The young boy remained there until Lulu came back for him after she married her second husband, Theodore D. Spencer on the 24th of September of 1919.

After she brought back the infant back home the story complicates a tad – depending on who you talked to, it certainly made headlines in the Syracuse Post-Standard.

image

Lulu was quoted by the Watertown Daily Times in 1919  as saying that she loved the baby, but that her new husband, Theodore would not accept another man’s baby around, even though he accepted her as his wife. She insisted that she had told her husband everything about the origins.

Theodore has another story to tell. According to the report from the Daily Times, Theodore told authorities that Lulu was lying and he assumed the child to be from an illegitimate union of one of his new bride’s sisters.

Either way, it went, the couple decided to get rid of the infant in the best way they could deem possible – by leaving him in the woods near Parish, New York, hoping the child would be found by someone willing to take care of it.

Luckily, to hunters in the area found the baby boy and were able to take him to get greatly needed medical care. The only reason they were able to identify Lulu as the mother was a hand embroidered handkerchief left with the child.

image
What would have happened at any other time in history? It is hard to really say, but one thing is for certain – the rights that Lulu possessed not only to be in charge of her reproductive choices and what to do when face when faced with what seems like an insurmountable problem was challenged.

Back in the day, we didn’t have anything like Planned Parenthood or access to birth control, which would have helped Lulu. I greatly encourage all of you to support reproductive rights by donating to Planned Parenthood and click here.
Sources Cited:

  • Year: 1900; Census Place: Richland, Oswego, New York; Roll: 1144; Page: 8A; Enumeration District: 0141; FHL microfilm: 1241144
  • Ancestry.com. U.S., Social Security Applications and Claims Index, 1936-2007 [database on-line]. Provo, UT, USA: Ancestry.com Operations, Inc., 2015.
  • Spencer Couple Who Abandoned Baby Say They Didn’t Want Tiny Thing to Die. (1919, November 13). Syracuse Post-Standard, p. 1.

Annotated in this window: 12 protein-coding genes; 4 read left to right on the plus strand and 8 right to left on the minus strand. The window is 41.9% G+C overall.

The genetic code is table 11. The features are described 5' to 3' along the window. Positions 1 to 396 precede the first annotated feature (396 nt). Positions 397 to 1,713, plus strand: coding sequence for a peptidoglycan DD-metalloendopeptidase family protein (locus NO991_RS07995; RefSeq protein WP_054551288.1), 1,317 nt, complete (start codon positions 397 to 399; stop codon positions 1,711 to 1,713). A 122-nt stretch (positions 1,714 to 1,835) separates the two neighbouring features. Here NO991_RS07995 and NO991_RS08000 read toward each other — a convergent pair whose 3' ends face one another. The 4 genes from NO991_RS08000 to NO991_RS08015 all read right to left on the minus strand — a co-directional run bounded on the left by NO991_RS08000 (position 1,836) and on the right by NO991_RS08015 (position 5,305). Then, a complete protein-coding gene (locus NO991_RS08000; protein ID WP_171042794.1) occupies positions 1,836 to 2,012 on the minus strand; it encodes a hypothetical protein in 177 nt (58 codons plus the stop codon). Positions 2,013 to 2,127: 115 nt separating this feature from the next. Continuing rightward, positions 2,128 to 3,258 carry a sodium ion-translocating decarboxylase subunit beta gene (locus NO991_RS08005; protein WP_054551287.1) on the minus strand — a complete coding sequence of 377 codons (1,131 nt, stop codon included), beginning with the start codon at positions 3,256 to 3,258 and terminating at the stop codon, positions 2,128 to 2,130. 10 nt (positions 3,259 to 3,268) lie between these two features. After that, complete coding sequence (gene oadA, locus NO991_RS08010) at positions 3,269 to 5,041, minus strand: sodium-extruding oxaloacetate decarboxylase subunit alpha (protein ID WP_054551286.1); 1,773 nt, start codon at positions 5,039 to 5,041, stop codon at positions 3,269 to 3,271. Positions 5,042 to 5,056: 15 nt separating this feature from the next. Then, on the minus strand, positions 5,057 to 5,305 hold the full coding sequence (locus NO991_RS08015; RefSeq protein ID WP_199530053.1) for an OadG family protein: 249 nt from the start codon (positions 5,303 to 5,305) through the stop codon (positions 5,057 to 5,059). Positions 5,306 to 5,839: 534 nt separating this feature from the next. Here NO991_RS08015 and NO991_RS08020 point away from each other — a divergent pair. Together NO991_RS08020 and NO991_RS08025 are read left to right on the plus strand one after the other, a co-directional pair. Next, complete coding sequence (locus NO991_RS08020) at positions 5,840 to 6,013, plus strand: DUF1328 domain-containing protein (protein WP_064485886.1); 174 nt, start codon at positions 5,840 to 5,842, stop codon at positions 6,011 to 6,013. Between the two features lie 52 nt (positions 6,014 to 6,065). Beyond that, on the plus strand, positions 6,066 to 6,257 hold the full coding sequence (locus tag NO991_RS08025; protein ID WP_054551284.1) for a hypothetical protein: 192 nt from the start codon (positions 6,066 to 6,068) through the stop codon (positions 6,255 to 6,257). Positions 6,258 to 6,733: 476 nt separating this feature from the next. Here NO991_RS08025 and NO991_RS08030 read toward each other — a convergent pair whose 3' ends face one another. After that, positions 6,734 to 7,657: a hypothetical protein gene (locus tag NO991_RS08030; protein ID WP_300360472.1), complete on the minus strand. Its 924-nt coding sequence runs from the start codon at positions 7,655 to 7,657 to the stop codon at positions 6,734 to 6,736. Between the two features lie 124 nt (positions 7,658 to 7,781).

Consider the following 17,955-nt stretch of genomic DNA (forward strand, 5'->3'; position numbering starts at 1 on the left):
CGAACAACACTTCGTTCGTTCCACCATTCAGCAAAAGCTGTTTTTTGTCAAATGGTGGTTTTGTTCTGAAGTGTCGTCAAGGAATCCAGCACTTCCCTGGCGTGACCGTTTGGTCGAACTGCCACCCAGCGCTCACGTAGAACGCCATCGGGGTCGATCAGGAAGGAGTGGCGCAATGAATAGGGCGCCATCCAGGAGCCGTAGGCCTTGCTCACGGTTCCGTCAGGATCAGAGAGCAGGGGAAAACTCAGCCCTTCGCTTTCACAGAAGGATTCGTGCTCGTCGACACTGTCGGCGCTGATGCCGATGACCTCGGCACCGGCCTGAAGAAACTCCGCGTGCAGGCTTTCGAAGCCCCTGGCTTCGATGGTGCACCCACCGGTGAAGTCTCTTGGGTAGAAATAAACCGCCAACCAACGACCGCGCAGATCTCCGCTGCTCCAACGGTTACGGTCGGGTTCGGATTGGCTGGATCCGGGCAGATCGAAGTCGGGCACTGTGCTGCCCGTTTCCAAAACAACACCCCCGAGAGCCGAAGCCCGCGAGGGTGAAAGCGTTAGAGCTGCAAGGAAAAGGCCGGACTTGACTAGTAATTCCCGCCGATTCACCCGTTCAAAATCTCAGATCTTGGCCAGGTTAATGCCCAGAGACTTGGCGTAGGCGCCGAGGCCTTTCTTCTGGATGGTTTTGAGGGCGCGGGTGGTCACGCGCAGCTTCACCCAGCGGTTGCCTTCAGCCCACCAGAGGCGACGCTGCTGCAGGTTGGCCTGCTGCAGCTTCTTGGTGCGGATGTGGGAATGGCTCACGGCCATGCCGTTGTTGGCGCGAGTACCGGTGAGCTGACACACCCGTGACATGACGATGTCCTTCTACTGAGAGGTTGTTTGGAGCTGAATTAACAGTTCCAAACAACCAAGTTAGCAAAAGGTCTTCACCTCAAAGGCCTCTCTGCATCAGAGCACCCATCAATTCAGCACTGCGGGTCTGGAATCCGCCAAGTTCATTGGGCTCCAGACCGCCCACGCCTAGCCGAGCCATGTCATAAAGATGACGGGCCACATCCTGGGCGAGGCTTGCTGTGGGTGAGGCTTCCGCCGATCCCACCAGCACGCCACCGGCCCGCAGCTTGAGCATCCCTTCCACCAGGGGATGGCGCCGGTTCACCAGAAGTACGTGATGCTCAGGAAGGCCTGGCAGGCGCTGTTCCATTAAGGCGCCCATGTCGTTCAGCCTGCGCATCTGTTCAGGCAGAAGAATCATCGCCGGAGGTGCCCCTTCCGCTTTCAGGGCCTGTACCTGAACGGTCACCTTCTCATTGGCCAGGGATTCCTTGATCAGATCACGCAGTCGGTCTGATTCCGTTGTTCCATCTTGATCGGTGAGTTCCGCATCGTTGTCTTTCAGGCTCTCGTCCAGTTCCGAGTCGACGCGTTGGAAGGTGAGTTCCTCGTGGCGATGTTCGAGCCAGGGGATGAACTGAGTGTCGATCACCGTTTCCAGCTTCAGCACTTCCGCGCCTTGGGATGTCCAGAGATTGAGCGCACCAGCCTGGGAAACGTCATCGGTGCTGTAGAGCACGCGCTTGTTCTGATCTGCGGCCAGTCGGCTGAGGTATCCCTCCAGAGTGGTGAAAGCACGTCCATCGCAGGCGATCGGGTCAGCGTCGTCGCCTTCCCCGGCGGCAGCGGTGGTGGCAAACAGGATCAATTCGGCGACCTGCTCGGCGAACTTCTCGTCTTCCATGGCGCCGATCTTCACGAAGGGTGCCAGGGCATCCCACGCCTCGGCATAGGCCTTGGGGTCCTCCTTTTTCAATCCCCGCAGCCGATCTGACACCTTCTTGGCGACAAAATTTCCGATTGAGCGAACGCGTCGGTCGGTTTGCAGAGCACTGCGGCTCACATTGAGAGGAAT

The Italian Genealogical ABC’s: Days of the Week

I’ve recently been enamored with Italian genealogy (see here) because of digging into friends with Italian ancestry. I’ve come across names like Bugni, Catania, and Sorrentino and fell in love with the language and decided to learn it. As part of my study, I’m starting a series called “The Italian Genealogical ABC’s” on important genealogical words you’ll find in Italian documents.

The Italian Genealogical ABC's

This week it is all about the days of the week. While days are not as common as years or dates (21st, 22nd, etc.), they are still important when translating the document. In the picture below, you will find the days of the week — Monday, Tuesday, Wednesday, Thursday, Friday, Saturday and Sunday — translated into Italian as well as the Italian abbreviations.

Now that you’ve gotten a chance to check out the translations and abbreviations, let’s go into a little history, etymology and other trivia facts about the days of the week in Italian.

FUN FACT #1: Italian days of the week are never capitalized.

FUN FACT #2: The origin of most of the days of the week come from Teutonic deities.

FUN FACT #3: The translation for ‘days of the week’ in Italian is ‘giorni della settimana’

FUN FACT #4: In addition to being named after Teutonic/Roman deities the days of the week are associated with a body in our solar system.

  • lunedì = Luna = Moon
  • martedì = Marte = Mars
  • mercoledì = Mercurius = Mercury
  • giovedì = Giove = Jupiter
  • venerdì = Venere = Venus
  • sabato = Saturno = Saturn
  • domenica = Sole = Sun

What other facts or tips do you have about learning and transcribing the days of the week in Italian? Be sure to comment below and share with your fellow genealogy friends.


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How City Names Change: From Salem, Utah to Bellingham, Washington

Cities have longed dotted the landscape of this planet and ever since Argos, Greece over five millennia ago we have congregated in them. As we search through the records of our ancestors, thousands of cities in dozens of languages stand out to us as genealogists. For many of us, New York City and Ellis Island are particular names of places that our ancestors first stepped on the shore of.

Ellis Island, 1905
Ellis Island, 1905

Why do cities or locations mean so much to us? It gives a grounding of who we are where we come from. It gives a place to come back to and as short story author Simon Van Booy said:

for-those-who-are-lost

Sometimes we are puzzled and hit a brick wall when the city we see on the record doesn’t match any city on earth. This could be for a number of reasons but it is always difficult when we come across this. In fact, a few months ago this happened to me and I was stumped about where to find the following city:

Badzas Vylak

Turns out, the place still exists, but because of wars and border changes, it is now in a completely different country.  According to this WWII Draft Card, the name of the city the individual was born in was Badzas Vylak, Czechoslovakia. I scoured the internet for the tiny town or village but to no avail, so I turned to Reddit. It just so happens to be the R/Slovakia subreddit that was able to answer my question. Turns out that it was a horrible translation of Bodzásújlak, which is now located in modern-day Slovakia.